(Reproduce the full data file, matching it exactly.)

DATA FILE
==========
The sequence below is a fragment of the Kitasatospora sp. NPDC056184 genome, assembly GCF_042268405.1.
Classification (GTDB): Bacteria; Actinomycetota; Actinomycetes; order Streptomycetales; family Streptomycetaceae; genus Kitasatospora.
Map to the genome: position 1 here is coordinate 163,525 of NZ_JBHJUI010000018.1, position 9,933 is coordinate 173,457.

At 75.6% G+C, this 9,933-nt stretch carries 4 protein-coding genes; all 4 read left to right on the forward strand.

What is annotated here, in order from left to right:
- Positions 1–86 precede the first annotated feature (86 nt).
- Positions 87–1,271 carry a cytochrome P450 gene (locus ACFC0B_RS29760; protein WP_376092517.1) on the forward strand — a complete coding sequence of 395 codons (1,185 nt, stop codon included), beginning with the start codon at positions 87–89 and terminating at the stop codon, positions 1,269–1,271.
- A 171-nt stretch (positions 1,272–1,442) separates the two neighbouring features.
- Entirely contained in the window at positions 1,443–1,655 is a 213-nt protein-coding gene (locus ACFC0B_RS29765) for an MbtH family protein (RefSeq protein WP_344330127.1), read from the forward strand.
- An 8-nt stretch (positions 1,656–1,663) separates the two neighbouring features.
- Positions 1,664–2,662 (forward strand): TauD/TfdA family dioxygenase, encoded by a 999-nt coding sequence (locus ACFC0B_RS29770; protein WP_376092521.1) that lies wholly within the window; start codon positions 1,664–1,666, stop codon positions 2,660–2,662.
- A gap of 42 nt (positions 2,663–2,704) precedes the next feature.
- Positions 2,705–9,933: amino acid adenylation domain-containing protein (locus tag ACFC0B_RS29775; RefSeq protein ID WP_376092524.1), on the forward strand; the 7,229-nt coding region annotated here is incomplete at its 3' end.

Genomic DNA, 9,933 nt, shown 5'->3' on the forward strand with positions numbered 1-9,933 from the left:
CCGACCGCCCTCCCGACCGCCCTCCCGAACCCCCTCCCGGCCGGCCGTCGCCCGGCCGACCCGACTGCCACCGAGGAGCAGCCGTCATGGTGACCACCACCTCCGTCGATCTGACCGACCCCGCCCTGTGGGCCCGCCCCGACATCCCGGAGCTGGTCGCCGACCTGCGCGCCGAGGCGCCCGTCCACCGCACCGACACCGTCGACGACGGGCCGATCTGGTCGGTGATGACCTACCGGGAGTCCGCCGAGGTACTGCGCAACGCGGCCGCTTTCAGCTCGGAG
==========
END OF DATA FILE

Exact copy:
The sequence below is a fragment of the Kitasatospora sp. NPDC056184 genome, assembly GCF_042268405.1.
Classification (GTDB): Bacteria; Actinomycetota; Actinomycetes; order Streptomycetales; family Streptomycetaceae; genus Kitasatospora.
Map to the genome: position 1 here is coordinate 163,525 of NZ_JBHJUI010000018.1, position 9,933 is coordinate 173,457.

At 75.6% G+C, this 9,933-nt stretch carries 4 protein-coding genes; all 4 read left to right on the forward strand.

What is annotated here, in order from left to right:
- Positions 1–86 precede the first annotated feature (86 nt).
- Positions 87–1,271 carry a cytochrome P450 gene (locus ACFC0B_RS29760; protein WP_376092517.1) on the forward strand — a complete coding sequence of 395 codons (1,185 nt, stop codon included), beginning with the start codon at positions 87–89 and terminating at the stop codon, positions 1,269–1,271.
- A 171-nt stretch (positions 1,272–1,442) separates the two neighbouring features.
- Entirely contained in the window at positions 1,443–1,655 is a 213-nt protein-coding gene (locus ACFC0B_RS29765) for an MbtH family protein (RefSeq protein WP_344330127.1), read from the forward strand.
- An 8-nt stretch (positions 1,656–1,663) separates the two neighbouring features.
- Positions 1,664–2,662 (forward strand): TauD/TfdA family dioxygenase, encoded by a 999-nt coding sequence (locus ACFC0B_RS29770; protein WP_376092521.1) that lies wholly within the window; start codon positions 1,664–1,666, stop codon positions 2,660–2,662.
- A gap of 42 nt (positions 2,663–2,704) precedes the next feature.
- Positions 2,705–9,933: amino acid adenylation domain-containing protein (locus tag ACFC0B_RS29775; RefSeq protein ID WP_376092524.1), on the forward strand; the 7,229-nt coding region annotated here is incomplete at its 3' end.

Genomic DNA, 9,933 nt, shown 5'->3' on the forward strand with positions numbered 1-9,933 from the left:
CCGACCGCCCTCCCGACCGCCCTCCCGAACCCCCTCCCGGCCGGCCGTCGCCCGGCCGACCCGACTGCCACCGAGGAGCAGCCGTCATGGTGACCACCACCTCCGTCGATCTGACCGACCCCGCCCTGTGGGCCCGCCCCGACATCCCGGAGCTGGTCGCCGACCTGCGCGCCGAGGCGCCCGTCCACCGCACCGACACCGTCGACGACGGGCCGATCTGGTCGGTGATGACCTACCGGGAGTCCGCCGAGGTACTGCGCAACGCGGCCGCTTTCAGCTCGGAG